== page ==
Chord Anni

A view from the top shows adequate ventilation, though a fan is used too, and the now iconic red and green control globes.

During my time with the Anni I had the opportunity to pair it up with Chord’s Qutest DAC, in many ways the ideal combination. While they sounded superb together, I couldn’t help but think that in terms of cost this would involve pushing the boat out a bit too far for a desktop system. Then I thought a bit differently: the Qutest is a fabulous DAC, worthy of its place in a fully-fledged HiFi set-up. If you have a Qutest in your main rig its size and portability make it easy to switch in and out of your desktop system when you need it so in that sense you would be getting two DACs for the price of one which might make the combo a more palatable proposition.  


The Chord Anni is a tiny, very well built amplifier, ideal as either a desktop amplifier, a headphone amplifier, or both. The Anni’s sound quality belies both its size and power output making it ideal for even the smallest of desks. The Anni runs cool during use due to adequate ventilation in the casework and a cooling fan that kicks into operation when required. I did detect very slight noise from the fan when there was no music was playing but this was completely inaudible with music playing even at very low levels. Being in the £1000+ price range, it is by no means a cheap solution if either desktop or headphone listening are a very occasional occurrence, but if you do spend a lot of time at your desk or are a serious headphone user then the Anni is very much worthy of your attention. I am certainly going to miss it when it is gone.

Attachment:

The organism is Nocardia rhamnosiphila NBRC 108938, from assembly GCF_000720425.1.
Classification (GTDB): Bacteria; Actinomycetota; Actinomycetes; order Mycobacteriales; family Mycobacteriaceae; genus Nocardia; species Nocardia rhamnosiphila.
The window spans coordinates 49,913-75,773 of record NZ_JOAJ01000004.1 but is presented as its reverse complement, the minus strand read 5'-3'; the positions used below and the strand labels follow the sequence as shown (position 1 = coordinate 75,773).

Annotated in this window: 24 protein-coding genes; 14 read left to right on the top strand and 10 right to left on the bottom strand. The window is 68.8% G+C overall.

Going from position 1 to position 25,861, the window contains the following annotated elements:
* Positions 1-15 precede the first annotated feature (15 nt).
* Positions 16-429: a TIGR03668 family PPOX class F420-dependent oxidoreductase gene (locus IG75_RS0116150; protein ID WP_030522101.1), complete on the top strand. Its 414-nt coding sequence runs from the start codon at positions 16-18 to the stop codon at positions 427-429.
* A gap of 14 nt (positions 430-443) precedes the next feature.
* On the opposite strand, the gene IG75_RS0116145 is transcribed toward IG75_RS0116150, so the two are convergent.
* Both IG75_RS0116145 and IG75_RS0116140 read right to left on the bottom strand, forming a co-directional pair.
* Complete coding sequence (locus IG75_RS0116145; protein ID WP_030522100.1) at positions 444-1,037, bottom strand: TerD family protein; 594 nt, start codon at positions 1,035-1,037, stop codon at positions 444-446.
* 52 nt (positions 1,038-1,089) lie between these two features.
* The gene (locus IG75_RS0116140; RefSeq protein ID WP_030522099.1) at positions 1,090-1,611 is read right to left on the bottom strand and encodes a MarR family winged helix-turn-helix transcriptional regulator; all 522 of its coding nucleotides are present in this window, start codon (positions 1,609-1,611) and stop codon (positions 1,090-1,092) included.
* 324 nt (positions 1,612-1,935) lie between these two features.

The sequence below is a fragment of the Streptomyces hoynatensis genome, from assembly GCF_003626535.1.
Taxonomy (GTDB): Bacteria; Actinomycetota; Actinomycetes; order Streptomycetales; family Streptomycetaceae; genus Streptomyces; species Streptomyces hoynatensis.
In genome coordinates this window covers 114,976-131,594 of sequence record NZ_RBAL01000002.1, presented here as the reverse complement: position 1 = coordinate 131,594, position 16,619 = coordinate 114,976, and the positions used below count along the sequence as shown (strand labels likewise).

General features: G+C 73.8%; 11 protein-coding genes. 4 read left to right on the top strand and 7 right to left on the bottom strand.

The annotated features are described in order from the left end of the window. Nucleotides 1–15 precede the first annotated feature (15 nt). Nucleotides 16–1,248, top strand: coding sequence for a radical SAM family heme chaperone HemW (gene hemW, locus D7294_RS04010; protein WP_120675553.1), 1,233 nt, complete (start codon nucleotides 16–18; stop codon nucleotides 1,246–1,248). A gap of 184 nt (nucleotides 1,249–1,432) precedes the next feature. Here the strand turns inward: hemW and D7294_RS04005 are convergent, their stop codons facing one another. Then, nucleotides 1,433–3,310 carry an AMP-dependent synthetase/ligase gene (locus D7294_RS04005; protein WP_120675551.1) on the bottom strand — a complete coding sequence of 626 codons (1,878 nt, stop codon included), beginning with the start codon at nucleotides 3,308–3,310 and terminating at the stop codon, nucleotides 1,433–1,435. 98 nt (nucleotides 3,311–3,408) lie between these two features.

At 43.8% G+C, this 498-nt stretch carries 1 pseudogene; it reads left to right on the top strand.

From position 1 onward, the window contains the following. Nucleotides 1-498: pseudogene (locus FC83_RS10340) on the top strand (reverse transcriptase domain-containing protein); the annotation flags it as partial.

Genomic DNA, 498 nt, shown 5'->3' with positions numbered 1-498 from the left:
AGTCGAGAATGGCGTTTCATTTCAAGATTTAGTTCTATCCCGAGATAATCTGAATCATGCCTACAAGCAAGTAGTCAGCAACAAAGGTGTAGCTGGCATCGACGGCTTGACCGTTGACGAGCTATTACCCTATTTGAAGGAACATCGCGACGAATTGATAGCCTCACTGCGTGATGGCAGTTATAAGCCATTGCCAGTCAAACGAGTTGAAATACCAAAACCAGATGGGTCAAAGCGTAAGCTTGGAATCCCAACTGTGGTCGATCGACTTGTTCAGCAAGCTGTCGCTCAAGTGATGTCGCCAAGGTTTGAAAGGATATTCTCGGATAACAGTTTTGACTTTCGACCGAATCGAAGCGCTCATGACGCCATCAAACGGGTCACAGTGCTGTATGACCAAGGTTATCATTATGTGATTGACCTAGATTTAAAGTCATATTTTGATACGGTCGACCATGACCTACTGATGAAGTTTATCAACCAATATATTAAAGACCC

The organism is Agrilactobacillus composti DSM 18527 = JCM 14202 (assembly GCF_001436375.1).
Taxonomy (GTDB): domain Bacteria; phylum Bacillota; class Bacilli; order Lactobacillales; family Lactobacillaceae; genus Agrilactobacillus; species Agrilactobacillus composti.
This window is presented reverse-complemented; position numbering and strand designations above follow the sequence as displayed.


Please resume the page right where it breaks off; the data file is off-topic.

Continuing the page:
Build and Features: 

Attractive, solidly built, and beautifully finished 

Trickle-down technology from Chords flagship amplifiers 

Distinctive styling in line with other Chord products 

Optional gain offers compatibility with a wide range of speakers 

Twin headphone outputs offer shared headphone listening 

Sound Quality: 

Excellent sound quality with both headphones and speakers 

Dynamic and detailed